When approaching a new project, I first become intrigued by a particular digital element that I wish to use. I then immerse myself in exploring its characteristics, while also analysing its unique and irreplaceable aspects, and how they can be translated into live experiences. Since live and digital experiences exist in distinct dimensions, it is essential for me to establish a concept that effectively merges the two.

I continually question myself as to why a specific digital element needs to be utilized in a particular part, rather than any other option. By thoughtfully combining live and digital experiences, I seek to create a cohesive and meaningful artistic narrative that transcends the boundaries of traditional performance.

DAJ: In a time of AI and new technology, how can we balance the use of digital and the live/human experience of a performance?

JF: As I mentioned earlier, my approach to combining live and digital experiences holds relevance in this era of AI and rapid digital advancements. It reminds us that we are on the cusp of a significant revolution in human history—one that transcends performance art and impacts various aspects of our society, including politics and the environment. This recurrence of transformative periods is not new to human history. However, such moments prompt us to introspect and contemplate who we are, what we truly desire, and how or why we can utilize AI, digital developments, and new tools to enhance our creative pursuits.

Through introspection and evaluation, we can determine if these advancements hold value, if they push us beyond our comfort zones, and if they lead us to new dimensions. The key to striking a balance lies in delving deeper into our creations, recognizing that there are certain aspects that technology can never replace. By focusing on the essence of the human experience, we can infuse our performances with a unique and irreplaceable quality that resonates with audiences on a profound level. It is this balance, the harmonious coexistence of technology and the human element, that allows us to create transformational and transcendent artistic experiences.

In a time of AI and digital development, I believe it is crucial to approach the integration of technology and the live/human experience with careful consideration. Technology has undoubtedly opened up new possibilities and expanded the boundaries of artistic expression. However, it is equally important to recognize the intrinsic value of the live and human experience. The presence of performers on stage, the tangible energy exchanged between artists and the audience, and the raw emotions conveyed through physicality and expression are elements that cannot be replicated by technology alone.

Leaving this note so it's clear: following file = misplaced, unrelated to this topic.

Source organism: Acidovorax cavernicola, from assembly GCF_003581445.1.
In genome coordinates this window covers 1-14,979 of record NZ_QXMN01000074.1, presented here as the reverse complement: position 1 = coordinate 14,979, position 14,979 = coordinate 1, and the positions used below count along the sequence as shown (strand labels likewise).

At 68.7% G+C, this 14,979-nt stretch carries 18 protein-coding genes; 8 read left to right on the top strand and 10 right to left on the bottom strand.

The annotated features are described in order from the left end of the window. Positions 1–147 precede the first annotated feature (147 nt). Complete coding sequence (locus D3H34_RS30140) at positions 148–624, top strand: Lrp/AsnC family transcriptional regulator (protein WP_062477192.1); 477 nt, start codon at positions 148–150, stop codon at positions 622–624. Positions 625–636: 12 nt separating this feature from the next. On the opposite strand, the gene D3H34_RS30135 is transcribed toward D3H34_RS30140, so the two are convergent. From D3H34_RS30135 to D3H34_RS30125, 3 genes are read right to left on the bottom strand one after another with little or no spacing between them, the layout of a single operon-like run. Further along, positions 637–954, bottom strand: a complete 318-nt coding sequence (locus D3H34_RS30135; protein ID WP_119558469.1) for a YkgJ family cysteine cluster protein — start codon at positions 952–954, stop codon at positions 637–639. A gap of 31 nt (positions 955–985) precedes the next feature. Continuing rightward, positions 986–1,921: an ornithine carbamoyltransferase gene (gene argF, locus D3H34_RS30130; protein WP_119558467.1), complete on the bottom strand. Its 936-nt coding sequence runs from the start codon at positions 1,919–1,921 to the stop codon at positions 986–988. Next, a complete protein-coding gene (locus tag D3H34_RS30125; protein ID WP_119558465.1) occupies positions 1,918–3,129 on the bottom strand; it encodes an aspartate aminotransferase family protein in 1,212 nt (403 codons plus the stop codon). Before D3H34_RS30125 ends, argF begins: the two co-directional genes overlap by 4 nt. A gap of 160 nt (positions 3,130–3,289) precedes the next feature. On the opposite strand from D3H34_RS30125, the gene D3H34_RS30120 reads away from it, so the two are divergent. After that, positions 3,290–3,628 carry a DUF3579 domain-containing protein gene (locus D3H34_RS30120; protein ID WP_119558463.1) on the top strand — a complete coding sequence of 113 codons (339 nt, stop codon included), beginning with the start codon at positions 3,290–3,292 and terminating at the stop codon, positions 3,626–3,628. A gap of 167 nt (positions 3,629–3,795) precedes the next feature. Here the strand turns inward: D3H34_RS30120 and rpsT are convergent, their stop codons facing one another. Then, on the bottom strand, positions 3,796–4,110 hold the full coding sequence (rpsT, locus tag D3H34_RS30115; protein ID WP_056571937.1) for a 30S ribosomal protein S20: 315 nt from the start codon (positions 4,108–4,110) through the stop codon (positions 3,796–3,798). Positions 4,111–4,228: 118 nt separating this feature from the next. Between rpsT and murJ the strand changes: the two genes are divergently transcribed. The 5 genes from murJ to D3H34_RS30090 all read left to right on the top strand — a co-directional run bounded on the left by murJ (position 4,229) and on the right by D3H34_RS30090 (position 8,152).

DAJ: As a choreographer and also curator of TANZAHOi International Festival for Dance, what are the similarities of creating and curating dance work?

JF: In both choreography and curation, the ability to assemble and synchronize various artistic components is key. It requires careful consideration, collaboration, and an understanding of how each piece contributes to the larger vision. By orchestrating this intricate interplay, I try to create impactful and engaging experiences for both the performers and the audience alike.

DAJ: Do you have any future plans for the TANZAHOi International Festival for Dance in Hamburg that you can unveil?

JF: Certainly! Currently, I am developing a decentralized concept for the TANZAHOi International Festival for Dance in Hamburg. This concept aims to empower artists by allowing them to curate a program collaboratively while also providing space for individual artistic presentations.

With this decentralized approach, I aim to create an environment where artists can break away from traditional hierarchical systems and explore alternative ways of combining their works. Through this ideal, I hope to foster a collaborative decision-making process and shared responsibility among all those involved in the festival.

By embracing decentralization, we can nurture a sense of collective ownership and co-creation, allowing the TANZAHOi International Festival for Dance to evolve into a dynamic and inclusive platform that amplifies diverse voices and artistic visions.

DAJ: Where do you want to take COLOR?

JF: Naturally, I aspire to see COLOR gaining more interest and invitations from diverse festivals and theaters worldwide. Taiwan’s prowess in technology and art has always been remarkable, with a keen sense of aesthetics, so our primary aim is to showcase the collaborative efforts of German performing artists and Taiwanese visual artists in presenting this piece.

Nevertheless, behind this project lies an essential message that I wish to convey, rooted in my heightened awareness of social surveillance. This awareness does not seek to pass judgment but instead urges us to be conscious of the information we unknowingly surrender to centralized powers. By exploring the universal values of human rights, this work delves into the contemporary discussion surrounding surveillance societies in Asia and the world. It addresses the pressing issue of privacy and human rights, which has garnered significant attention in Europe and the United States. As an artist from Taiwan, I feel fortunate to have grown up in a democratic country that values freedom of speech and personal liberties—something lacking in many other Asian nations. Through this case’s creative expression, I aim to demonstrate that artists from Taiwan also bear concern for the international community and actively engage in political discourse.

Follow Jasmine on Instagram.